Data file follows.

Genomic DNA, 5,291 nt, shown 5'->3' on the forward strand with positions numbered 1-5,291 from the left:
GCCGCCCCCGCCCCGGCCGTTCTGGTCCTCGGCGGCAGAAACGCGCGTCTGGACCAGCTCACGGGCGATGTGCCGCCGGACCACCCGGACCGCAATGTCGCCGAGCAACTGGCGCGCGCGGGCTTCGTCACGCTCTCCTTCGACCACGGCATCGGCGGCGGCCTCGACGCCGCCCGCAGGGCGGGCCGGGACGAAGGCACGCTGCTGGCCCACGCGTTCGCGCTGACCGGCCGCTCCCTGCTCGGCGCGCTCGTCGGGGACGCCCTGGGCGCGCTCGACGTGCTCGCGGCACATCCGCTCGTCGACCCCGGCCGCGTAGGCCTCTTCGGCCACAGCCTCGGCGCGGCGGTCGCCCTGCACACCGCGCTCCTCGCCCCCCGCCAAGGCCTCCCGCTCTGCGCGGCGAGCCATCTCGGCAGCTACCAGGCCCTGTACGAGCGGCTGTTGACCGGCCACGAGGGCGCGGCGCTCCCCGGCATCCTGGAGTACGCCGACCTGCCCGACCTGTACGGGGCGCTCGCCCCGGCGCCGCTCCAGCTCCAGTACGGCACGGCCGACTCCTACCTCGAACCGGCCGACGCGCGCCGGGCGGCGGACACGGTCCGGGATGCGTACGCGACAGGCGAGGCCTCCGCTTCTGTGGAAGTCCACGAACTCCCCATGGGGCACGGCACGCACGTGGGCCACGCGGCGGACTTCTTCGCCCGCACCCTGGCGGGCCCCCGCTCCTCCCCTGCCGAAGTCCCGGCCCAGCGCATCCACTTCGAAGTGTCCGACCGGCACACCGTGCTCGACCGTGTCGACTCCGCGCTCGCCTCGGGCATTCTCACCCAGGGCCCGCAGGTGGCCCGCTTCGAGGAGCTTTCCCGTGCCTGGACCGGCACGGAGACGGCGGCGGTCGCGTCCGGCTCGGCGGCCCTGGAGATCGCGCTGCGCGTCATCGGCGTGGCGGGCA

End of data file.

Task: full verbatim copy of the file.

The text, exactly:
Genomic DNA, 5,291 nt, shown 5'->3' on the forward strand with positions numbered 1-5,291 from the left:
GCCGCCCCCGCCCCGGCCGTTCTGGTCCTCGGCGGCAGAAACGCGCGTCTGGACCAGCTCACGGGCGATGTGCCGCCGGACCACCCGGACCGCAATGTCGCCGAGCAACTGGCGCGCGCGGGCTTCGTCACGCTCTCCTTCGACCACGGCATCGGCGGCGGCCTCGACGCCGCCCGCAGGGCGGGCCGGGACGAAGGCACGCTGCTGGCCCACGCGTTCGCGCTGACCGGCCGCTCCCTGCTCGGCGCGCTCGTCGGGGACGCCCTGGGCGCGCTCGACGTGCTCGCGGCACATCCGCTCGTCGACCCCGGCCGCGTAGGCCTCTTCGGCCACAGCCTCGGCGCGGCGGTCGCCCTGCACACCGCGCTCCTCGCCCCCCGCCAAGGCCTCCCGCTCTGCGCGGCGAGCCATCTCGGCAGCTACCAGGCCCTGTACGAGCGGCTGTTGACCGGCCACGAGGGCGCGGCGCTCCCCGGCATCCTGGAGTACGCCGACCTGCCCGACCTGTACGGGGCGCTCGCCCCGGCGCCGCTCCAGCTCCAGTACGGCACGGCCGACTCCTACCTCGAACCGGCCGACGCGCGCCGGGCGGCGGACACGGTCCGGGATGCGTACGCGACAGGCGAGGCCTCCGCTTCTGTGGAAGTCCACGAACTCCCCATGGGGCACGGCACGCACGTGGGCCACGCGGCGGACTTCTTCGCCCGCACCCTGGCGGGCCCCCGCTCCTCCCCTGCCGAAGTCCCGGCCCAGCGCATCCACTTCGAAGTGTCCGACCGGCACACCGTGCTCGACCGTGTCGACTCCGCGCTCGCCTCGGGCATTCTCACCCAGGGCCCGCAGGTGGCCCGCTTCGAGGAGCTTTCCCGTGCCTGGACCGGCACGGAGACGGCGGCGGTCGCGTCCGGCTCGGCGGCCCTGGAGATCGCGCTGCGCGTCATCGGCGTGGCGGGCA